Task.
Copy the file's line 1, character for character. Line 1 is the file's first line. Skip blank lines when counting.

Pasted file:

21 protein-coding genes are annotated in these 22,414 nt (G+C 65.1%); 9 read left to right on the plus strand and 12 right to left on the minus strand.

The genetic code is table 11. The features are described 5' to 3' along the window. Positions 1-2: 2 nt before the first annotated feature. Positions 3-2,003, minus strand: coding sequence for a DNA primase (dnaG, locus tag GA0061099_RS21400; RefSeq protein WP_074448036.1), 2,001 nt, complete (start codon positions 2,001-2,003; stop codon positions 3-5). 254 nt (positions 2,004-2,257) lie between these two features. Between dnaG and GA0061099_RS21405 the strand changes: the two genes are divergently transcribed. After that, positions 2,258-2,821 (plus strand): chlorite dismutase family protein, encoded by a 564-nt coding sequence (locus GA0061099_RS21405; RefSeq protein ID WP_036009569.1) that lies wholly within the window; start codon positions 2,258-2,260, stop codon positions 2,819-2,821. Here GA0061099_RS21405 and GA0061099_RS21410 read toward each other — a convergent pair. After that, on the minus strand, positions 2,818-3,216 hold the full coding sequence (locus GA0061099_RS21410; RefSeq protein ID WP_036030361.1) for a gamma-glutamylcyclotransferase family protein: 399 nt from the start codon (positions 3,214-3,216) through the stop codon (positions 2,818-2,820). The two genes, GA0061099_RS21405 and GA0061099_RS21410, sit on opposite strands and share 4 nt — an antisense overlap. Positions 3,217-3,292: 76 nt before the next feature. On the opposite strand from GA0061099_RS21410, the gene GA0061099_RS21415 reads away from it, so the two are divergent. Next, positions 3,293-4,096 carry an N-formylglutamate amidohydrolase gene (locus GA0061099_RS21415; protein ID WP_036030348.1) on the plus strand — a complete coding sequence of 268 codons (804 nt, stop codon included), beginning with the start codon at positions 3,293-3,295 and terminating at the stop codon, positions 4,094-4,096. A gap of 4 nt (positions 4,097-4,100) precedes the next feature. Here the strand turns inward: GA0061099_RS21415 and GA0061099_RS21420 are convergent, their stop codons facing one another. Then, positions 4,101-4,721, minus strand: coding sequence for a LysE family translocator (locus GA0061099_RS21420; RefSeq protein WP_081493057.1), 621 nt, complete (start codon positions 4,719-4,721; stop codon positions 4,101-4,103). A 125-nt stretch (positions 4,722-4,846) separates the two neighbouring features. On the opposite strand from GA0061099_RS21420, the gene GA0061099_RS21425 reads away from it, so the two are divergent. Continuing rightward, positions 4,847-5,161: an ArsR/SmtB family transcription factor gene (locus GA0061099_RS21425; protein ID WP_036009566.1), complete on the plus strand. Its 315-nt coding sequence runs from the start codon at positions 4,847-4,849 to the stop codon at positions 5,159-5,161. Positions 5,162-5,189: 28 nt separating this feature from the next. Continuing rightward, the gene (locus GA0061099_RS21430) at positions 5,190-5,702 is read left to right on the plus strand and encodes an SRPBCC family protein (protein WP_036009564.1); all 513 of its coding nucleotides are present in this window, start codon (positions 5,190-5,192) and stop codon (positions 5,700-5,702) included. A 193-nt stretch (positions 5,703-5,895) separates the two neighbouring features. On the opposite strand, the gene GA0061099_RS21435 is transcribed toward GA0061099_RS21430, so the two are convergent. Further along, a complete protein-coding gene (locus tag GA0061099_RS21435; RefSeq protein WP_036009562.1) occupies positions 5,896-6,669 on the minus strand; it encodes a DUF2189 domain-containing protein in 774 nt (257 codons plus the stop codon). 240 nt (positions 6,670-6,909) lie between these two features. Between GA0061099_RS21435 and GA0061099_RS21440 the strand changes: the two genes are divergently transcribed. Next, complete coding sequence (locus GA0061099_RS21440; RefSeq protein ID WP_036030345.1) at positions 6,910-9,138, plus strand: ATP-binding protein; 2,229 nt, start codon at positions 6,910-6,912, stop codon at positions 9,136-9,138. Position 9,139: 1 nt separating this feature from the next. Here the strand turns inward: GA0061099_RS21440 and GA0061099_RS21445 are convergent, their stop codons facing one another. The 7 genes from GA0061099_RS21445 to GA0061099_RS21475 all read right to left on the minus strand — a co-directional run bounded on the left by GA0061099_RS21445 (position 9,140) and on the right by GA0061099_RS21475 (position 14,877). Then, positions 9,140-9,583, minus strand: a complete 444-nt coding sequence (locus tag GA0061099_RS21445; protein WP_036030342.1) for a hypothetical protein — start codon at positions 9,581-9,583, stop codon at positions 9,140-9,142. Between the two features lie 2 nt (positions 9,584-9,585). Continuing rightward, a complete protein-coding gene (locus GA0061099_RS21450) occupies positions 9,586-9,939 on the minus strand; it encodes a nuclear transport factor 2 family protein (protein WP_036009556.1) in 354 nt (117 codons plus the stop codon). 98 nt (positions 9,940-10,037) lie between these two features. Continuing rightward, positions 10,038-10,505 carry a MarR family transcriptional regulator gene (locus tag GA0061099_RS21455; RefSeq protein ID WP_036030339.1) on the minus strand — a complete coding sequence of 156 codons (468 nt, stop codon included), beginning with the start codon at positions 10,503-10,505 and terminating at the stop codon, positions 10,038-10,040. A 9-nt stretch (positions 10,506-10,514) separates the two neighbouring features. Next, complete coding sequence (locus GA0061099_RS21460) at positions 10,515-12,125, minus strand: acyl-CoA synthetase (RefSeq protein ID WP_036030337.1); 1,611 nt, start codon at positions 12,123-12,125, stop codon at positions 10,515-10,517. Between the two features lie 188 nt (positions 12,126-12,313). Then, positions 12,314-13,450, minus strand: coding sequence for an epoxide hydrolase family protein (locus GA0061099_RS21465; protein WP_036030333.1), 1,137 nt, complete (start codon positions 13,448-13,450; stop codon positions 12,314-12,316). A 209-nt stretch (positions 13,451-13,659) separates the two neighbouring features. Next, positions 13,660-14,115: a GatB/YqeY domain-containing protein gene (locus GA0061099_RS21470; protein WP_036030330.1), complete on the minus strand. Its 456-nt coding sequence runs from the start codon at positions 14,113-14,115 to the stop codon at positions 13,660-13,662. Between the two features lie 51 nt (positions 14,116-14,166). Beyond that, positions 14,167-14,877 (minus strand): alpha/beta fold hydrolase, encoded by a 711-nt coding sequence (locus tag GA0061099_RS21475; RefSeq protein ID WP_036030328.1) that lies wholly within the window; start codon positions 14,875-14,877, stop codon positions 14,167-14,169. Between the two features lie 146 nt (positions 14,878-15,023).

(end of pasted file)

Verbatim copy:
21 protein-coding genes are annotated in these 22,414 nt (G+C 65.1%); 9 read left to right on the plus strand and 12 right to left on the minus strand.